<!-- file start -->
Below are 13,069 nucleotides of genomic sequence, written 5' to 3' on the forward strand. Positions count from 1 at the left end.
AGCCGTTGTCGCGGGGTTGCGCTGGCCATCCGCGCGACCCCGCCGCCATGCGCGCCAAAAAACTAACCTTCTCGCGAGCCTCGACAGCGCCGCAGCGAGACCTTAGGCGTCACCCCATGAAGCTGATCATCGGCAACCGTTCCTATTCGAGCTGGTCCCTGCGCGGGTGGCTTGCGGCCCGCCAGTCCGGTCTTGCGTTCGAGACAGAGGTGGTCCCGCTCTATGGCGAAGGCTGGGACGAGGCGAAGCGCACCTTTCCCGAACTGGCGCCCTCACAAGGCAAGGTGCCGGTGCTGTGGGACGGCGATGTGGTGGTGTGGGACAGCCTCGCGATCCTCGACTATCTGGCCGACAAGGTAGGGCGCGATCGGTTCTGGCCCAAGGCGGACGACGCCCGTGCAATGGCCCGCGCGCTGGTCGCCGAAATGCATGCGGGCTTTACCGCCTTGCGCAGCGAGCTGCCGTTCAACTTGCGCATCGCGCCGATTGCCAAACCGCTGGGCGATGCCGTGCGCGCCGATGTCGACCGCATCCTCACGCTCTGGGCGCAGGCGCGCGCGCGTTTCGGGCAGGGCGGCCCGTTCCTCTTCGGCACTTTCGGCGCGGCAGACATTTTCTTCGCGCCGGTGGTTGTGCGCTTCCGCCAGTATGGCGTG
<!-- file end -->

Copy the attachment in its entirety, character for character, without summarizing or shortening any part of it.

Below are 13,069 nucleotides of genomic sequence, written 5' to 3' on the forward strand. Positions count from 1 at the left end.
AGCCGTTGTCGCGGGGTTGCGCTGGCCATCCGCGCGACCCCGCCGCCATGCGCGCCAAAAAACTAACCTTCTCGCGAGCCTCGACAGCGCCGCAGCGAGACCTTAGGCGTCACCCCATGAAGCTGATCATCGGCAACCGTTCCTATTCGAGCTGGTCCCTGCGCGGGTGGCTTGCGGCCCGCCAGTCCGGTCTTGCGTTCGAGACAGAGGTGGTCCCGCTCTATGGCGAAGGCTGGGACGAGGCGAAGCGCACCTTTCCCGAACTGGCGCCCTCACAAGGCAAGGTGCCGGTGCTGTGGGACGGCGATGTGGTGGTGTGGGACAGCCTCGCGATCCTCGACTATCTGGCCGACAAGGTAGGGCGCGATCGGTTCTGGCCCAAGGCGGACGACGCCCGTGCAATGGCCCGCGCGCTGGTCGCCGAAATGCATGCGGGCTTTACCGCCTTGCGCAGCGAGCTGCCGTTCAACTTGCGCATCGCGCCGATTGCCAAACCGCTGGGCGATGCCGTGCGCGCCGATGTCGACCGCATCCTCACGCTCTGGGCGCAGGCGCGCGCGCGTTTCGGGCAGGGCGGCCCGTTCCTCTTCGGCACTTTCGGCGCGGCAGACATTTTCTTCGCGCCGGTGGTTGTGCGCTTCCGCCAGTATGGCGTG